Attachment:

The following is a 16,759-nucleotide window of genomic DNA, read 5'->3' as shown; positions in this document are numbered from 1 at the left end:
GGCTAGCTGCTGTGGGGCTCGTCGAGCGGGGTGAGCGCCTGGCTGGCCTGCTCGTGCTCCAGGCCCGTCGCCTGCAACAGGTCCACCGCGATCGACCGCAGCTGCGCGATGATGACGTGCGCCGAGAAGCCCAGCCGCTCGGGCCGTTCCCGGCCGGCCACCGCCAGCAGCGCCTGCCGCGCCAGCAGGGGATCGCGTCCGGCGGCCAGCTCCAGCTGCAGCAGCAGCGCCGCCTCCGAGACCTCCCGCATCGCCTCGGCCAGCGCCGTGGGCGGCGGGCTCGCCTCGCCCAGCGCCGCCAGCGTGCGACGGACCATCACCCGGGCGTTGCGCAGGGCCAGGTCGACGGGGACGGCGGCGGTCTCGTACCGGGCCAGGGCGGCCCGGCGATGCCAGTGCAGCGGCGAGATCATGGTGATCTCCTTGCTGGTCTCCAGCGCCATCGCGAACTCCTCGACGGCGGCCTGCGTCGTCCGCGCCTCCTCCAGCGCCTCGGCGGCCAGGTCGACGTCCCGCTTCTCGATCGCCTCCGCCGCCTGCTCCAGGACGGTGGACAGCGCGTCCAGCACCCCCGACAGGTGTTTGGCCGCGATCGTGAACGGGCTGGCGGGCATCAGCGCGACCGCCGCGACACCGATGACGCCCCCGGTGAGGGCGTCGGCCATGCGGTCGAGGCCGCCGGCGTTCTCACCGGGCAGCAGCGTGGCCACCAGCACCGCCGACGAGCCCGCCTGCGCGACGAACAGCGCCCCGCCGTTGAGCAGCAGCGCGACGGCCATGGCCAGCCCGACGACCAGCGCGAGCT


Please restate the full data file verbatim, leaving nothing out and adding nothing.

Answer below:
The following is a 16,759-nucleotide window of genomic DNA, read 5'->3' as shown; positions in this document are numbered from 1 at the left end:
GGCTAGCTGCTGTGGGGCTCGTCGAGCGGGGTGAGCGCCTGGCTGGCCTGCTCGTGCTCCAGGCCCGTCGCCTGCAACAGGTCCACCGCGATCGACCGCAGCTGCGCGATGATGACGTGCGCCGAGAAGCCCAGCCGCTCGGGCCGTTCCCGGCCGGCCACCGCCAGCAGCGCCTGCCGCGCCAGCAGGGGATCGCGTCCGGCGGCCAGCTCCAGCTGCAGCAGCAGCGCCGCCTCCGAGACCTCCCGCATCGCCTCGGCCAGCGCCGTGGGCGGCGGGCTCGCCTCGCCCAGCGCCGCCAGCGTGCGACGGACCATCACCCGGGCGTTGCGCAGGGCCAGGTCGACGGGGACGGCGGCGGTCTCGTACCGGGCCAGGGCGGCCCGGCGATGCCAGTGCAGCGGCGAGATCATGGTGATCTCCTTGCTGGTCTCCAGCGCCATCGCGAACTCCTCGACGGCGGCCTGCGTCGTCCGCGCCTCCTCCAGCGCCTCGGCGGCCAGGTCGACGTCCCGCTTCTCGATCGCCTCCGCCGCCTGCTCCAGGACGGTGGACAGCGCGTCCAGCACCCCCGACAGGTGTTTGGCCGCGATCGTGAACGGGCTGGCGGGCATCAGCGCGACCGCCGCGACACCGATGACGCCCCCGGTGAGGGCGTCGGCCATGCGGTCGAGGCCGCCGGCGTTCTCACCGGGCAGCAGCGTGGCCACCAGCACCGCCGACGAGCCCGCCTGCGCGACGAACAGCGCCCCGCCGTTGAGCAGCAGCGCGACGGCCATGGCCAGCCCGACGACCAGCGCGAGCT